Teams of investigators were out at daybreak Wednesday examining damage to NASA's Wallops Flight Facility after an unmanned rocket exploded shortly after launch on the Virginia coast, NASA spokeswoman Rachel Kraft told CNN via email. The crash caused a huge fire and scattered debris over a large area. Gary Tuchman reports on how it all unfolded.
Youngsters, can you imagine twenty years from now seeing a photo of Iggy Azalea at a Jo-Ann Fabric? Well, it can happen. On the RidicuList, Anderson Cooper takes a walk down memory lane to see how musicians and music have changed.
The explosion of a NASA-contracted rocket meant the loss of nearly 5,000 pounds of cargo for the International Space Station. The station is currently orbiting more than 200 miles above the Earth with a crew of three Russians, two Americans and a German. We've seen interviews of Space Station astronauts and videos of their spacewalks, but what is daily life really like? Randi Kaye takes a closer look at life on the International Space Station.
Kaci Hickox, the nurse who recently returned from fighting Ebola in West Africa is now in the middle of a different fight in Maine. Governor Paul LePage says Hickox has been unwilling to follow CDC guidelines, even though those federal guidelines actually say she should not be quarantined. The state is seeking a court-order confining her to home.
"It is not my intentions to put anyone at risk in this community," Hickox told reporters outside her home in Fort Kent, Maine.
In an interview with Anderson, Hickox's lawyer, Steve Hyman says LePage is pandering to fear.
A new study published by the Journal of Public Health shows that people who drank a 20-ounce soda every day experienced the same kind of premature aging at the cellular level as smokers. So, smoke 'em if you got 'em? No. For more insight on the study, Anderson spoke to Dr. Sanjay Gupta and he tells Anderson it all comes down to the sugar.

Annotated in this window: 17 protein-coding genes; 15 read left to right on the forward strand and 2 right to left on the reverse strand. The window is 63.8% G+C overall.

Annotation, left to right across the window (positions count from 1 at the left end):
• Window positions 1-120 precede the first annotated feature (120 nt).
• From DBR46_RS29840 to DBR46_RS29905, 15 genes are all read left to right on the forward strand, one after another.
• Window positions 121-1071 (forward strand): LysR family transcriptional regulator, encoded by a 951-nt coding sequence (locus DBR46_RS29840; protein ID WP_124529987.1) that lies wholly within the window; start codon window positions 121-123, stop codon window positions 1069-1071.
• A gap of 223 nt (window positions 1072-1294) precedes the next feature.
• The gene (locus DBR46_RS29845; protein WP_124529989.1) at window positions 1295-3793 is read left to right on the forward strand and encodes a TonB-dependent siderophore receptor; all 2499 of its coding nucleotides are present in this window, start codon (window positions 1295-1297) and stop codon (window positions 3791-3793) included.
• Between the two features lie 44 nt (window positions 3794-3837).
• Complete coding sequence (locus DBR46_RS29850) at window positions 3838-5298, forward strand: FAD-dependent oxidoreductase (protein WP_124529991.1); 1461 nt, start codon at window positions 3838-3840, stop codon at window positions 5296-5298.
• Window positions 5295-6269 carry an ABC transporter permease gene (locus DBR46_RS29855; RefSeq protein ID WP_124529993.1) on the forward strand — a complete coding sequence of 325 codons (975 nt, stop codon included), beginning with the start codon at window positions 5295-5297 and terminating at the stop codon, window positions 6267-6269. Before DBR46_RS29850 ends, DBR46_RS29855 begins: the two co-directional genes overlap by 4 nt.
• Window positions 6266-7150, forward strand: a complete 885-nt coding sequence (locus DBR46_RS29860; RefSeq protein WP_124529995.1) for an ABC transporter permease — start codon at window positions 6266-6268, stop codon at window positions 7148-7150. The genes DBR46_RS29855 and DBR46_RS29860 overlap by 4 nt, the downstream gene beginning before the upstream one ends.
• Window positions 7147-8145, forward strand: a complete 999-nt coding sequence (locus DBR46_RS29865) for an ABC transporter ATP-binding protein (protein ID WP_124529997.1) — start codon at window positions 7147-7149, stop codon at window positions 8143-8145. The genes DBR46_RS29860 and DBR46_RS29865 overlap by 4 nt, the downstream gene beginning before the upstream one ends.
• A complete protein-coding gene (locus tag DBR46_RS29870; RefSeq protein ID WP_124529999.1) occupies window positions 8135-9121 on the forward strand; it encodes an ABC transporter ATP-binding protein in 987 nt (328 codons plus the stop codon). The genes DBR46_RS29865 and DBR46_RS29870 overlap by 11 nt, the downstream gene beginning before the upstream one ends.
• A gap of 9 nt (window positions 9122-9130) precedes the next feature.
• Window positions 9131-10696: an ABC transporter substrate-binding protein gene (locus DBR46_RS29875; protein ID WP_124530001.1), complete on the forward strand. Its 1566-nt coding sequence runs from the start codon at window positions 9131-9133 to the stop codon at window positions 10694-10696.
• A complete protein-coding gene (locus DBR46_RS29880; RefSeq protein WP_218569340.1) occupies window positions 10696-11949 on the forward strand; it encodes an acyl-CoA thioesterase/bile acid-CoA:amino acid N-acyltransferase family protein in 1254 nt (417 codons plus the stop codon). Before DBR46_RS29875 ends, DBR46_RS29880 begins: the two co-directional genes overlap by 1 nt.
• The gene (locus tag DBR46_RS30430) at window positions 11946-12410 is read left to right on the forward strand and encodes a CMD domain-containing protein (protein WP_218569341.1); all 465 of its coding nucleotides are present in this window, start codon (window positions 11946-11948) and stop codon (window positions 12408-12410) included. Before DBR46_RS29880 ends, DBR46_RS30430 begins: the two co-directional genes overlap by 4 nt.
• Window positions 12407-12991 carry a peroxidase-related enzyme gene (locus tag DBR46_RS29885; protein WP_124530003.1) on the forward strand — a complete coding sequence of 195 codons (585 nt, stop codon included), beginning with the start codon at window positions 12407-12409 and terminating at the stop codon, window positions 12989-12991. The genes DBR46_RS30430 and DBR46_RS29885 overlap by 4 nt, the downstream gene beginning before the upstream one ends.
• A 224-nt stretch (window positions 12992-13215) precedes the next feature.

The family of a special needs student at a school in Madison County, Alabama is suing over an incident that happened nearly five years ago, but is still affecting the young woman, devastating her life. The girl, 14-years-old at the time, was allegedly used as 'bait' to catch an accused sexual predator, who was also a student at the school.
A legal brief in the case says a teacher's aide encouraged the girl to go with the boy into the bathroom, so teachers could catch him in the act. Only no teachers came to the rescue, and the girl was allegedly raped. The teacher's aide has since been forced to resign, but there have been no repercussions for the school administrators who allegedly knew about the plan or for the alleged rapist, beyond a few days suspension. CNN's Victor Blackwell speaks to the alleged rape victim who says she feels like she was set up by her teachers.
Amber Vinson, the second Dallas nurse who caught Ebola from Thomas Eric Duncan release Tuesday from an Atlanta hospital leaves a single person in the United States now battling Ebola.
Even without more cases, Ebola remains a hot topic of conversation around the country. That includes a debate about whether anyone should be allowed into the United States from West Africa, or at least whether health care volunteers and others coming from those Ebola-ravaged nations should be quarantined for three weeks upon arrival.
President Barack Obama said Tuesday that "monitoring and movement guidance" for those returning from the region should be "sensible," so long as it is based on science and doesn't unnecessarily prove an obstacle to those who risk their lives and livelihoods to head overseas to help those in need. So why has one volunteer who is Ebola free been under forced quarantine, with an armed officer outside his home for more than two weeks?
Anderson spoke with Ryan Boyko. He told Anderson the health department has yet to contact him about the reason for his forced quarantined.
Ever wonder what goes on behind the scenes at your favorite restaurant? One cook at a Florida Chili's gave patrons more than they bargained for when he posted shirtless pictures of himself in the kitchen. He's far from the only restaurant worker to turn stomachs with their behind-the-scenes photos.
A12 of New York Governor Andrew Cuomo's HIV / AIDS advisers signed a letter protesting his Ebola policies. That includes Peter Staley, a legendary AIDS activist and a central figure in the Oscar-nominated documentary "How To Survive a Plague." Staley described Governor Cuomo's policy as 'politics trumping science.'
Questions or comments? Send an email
Want to know more? Go behind the scenes with